CREEDS — Students at Creeds Elementary School demonstrated a compost tumbler that helps them – and some helpful worms – keep a garden at the rural school.
This was the last day of school, and there were high spirits.
“Thank you, composter,” said Maggie Kelley, 10, of Blackwater.
The tumbler, essentially is a barrel that spins, mixing compost for vermiculture. That’s when worms help break down organic material into rich soil, and the students help the worms’ digestive process by chopping the food materials as small as possible with shovels before tumbling it some more.
Fourth and first graders at the school are using vermiculture, composting and garden to learn in a hands-on way. This year it was supported by a grant from the Virginia Beach Education Foundation, which helps develop support and funding for innovative learning efforts.
It’s an expansion of the garden and even efforts at vermiculture – Diane Marx, who teaches first grade, built the box in which the worms work. It includes a window in the front so young people can watch the changes take place — and spot worms.
There were lettuce, tomatoes, pumpkins, basil and even corn.
Back to the tumbler, though. The product, eventually, that makes part of the garden? They call it “worm tea.”
The compost, too, was a bit juicy in the tumbler.
“Ew,” Kelley said. “It got down my leg.”
“It’s bad when it’s wet,” said Jacqueline Pallister, 10, of Blackwater.
They opened the tumbler.
“See that steam coming up?” fourth grade teacher Amy Bowles asked. “That’s a good thing.”
But the students needed to make it less wet, so they added shredded paper to the compost before tumbling it all some more.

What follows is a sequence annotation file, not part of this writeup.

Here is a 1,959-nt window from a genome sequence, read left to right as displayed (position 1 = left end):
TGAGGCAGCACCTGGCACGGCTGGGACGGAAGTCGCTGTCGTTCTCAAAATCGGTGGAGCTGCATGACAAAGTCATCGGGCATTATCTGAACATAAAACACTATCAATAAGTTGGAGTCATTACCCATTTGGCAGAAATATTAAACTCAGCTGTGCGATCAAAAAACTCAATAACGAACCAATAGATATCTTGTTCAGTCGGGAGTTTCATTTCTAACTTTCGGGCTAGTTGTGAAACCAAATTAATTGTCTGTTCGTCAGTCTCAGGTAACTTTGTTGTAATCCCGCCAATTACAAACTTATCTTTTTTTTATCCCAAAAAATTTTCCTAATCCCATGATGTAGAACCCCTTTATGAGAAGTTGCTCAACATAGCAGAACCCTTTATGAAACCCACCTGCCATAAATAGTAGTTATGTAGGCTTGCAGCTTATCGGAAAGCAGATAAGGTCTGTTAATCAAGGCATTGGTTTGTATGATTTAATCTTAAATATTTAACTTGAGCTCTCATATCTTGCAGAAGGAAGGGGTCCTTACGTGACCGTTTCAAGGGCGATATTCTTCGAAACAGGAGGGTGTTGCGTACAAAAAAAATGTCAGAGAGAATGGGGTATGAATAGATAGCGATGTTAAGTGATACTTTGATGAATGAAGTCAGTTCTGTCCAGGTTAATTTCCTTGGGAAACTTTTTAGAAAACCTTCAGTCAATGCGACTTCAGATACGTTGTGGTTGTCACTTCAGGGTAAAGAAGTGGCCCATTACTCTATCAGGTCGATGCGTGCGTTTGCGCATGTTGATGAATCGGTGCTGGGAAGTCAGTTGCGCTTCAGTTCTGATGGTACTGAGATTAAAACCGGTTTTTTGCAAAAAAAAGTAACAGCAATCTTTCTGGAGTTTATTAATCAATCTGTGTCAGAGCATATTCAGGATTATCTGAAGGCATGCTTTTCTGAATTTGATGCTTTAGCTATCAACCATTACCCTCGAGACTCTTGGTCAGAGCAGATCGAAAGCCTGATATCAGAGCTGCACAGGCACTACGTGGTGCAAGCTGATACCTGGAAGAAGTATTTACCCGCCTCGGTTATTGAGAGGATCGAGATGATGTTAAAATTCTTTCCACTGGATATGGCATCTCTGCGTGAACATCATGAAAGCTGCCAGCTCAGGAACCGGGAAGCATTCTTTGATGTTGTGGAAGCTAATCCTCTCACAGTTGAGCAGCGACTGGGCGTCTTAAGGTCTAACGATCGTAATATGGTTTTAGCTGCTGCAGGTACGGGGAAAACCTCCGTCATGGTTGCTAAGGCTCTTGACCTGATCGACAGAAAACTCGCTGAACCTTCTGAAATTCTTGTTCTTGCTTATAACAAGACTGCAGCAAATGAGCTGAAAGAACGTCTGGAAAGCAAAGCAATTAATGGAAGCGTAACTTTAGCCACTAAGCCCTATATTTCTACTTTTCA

“That’s why you put the paper in,” Grace Andes, 9, of Pungo, said.
“You have to make sure its fluffy,” Zoey Walker, 9, of Pungo said.
“It can’t be too dry or too wet,” Andes said.
“Pieces of fruit and things have to be very small,” Walker said. “We use shovels to chop it up. The worms help compost it.”
Some of the students held lettuce leaves, if only momentarily.
“Our lettuce is overflowing in this patch so we have to pick it,” said Jenna Morris, 10, of Pungo.
“So what do you do when you pick it?” Bowles asked.
“Eat it,” Morris said.
There was much to show for the fourth graders.
“This is regular dirt and this is worm tea,” said Anna Soutiere, 10, of Pungo. She explained that students used different plots tended with different approaches to fertilization as an experiment to compare.
There were plots they tended and the plots of first graders, too.
“We’ve also been working with Miss Sawyer’s first grade class,” said Ella Kirste, 10, of Back Bay. “We can teach them things.”
“They love taking care of the garden, and we love taking care of it with them,” Walker said. “They’re learning new things. We’re learning new things. It’s like a classroom outside, but it’s more fun.”
Bowles said other efforts are possible, such as a developing a certified wildlife habitat by including things like houses and feeders for birds.
Someday there might even be a garden bed for each grade level.
Marx said students are learning in a variety of areas through the garden and composting. And they’re also learning through their little friends.
Marx showed the worms at work on a summer-long in the box just outside the school.
“You can see we just put some food in,” she said. “By fall, that should be soil.”
Students have even signed up to help tend the garden through the summer.
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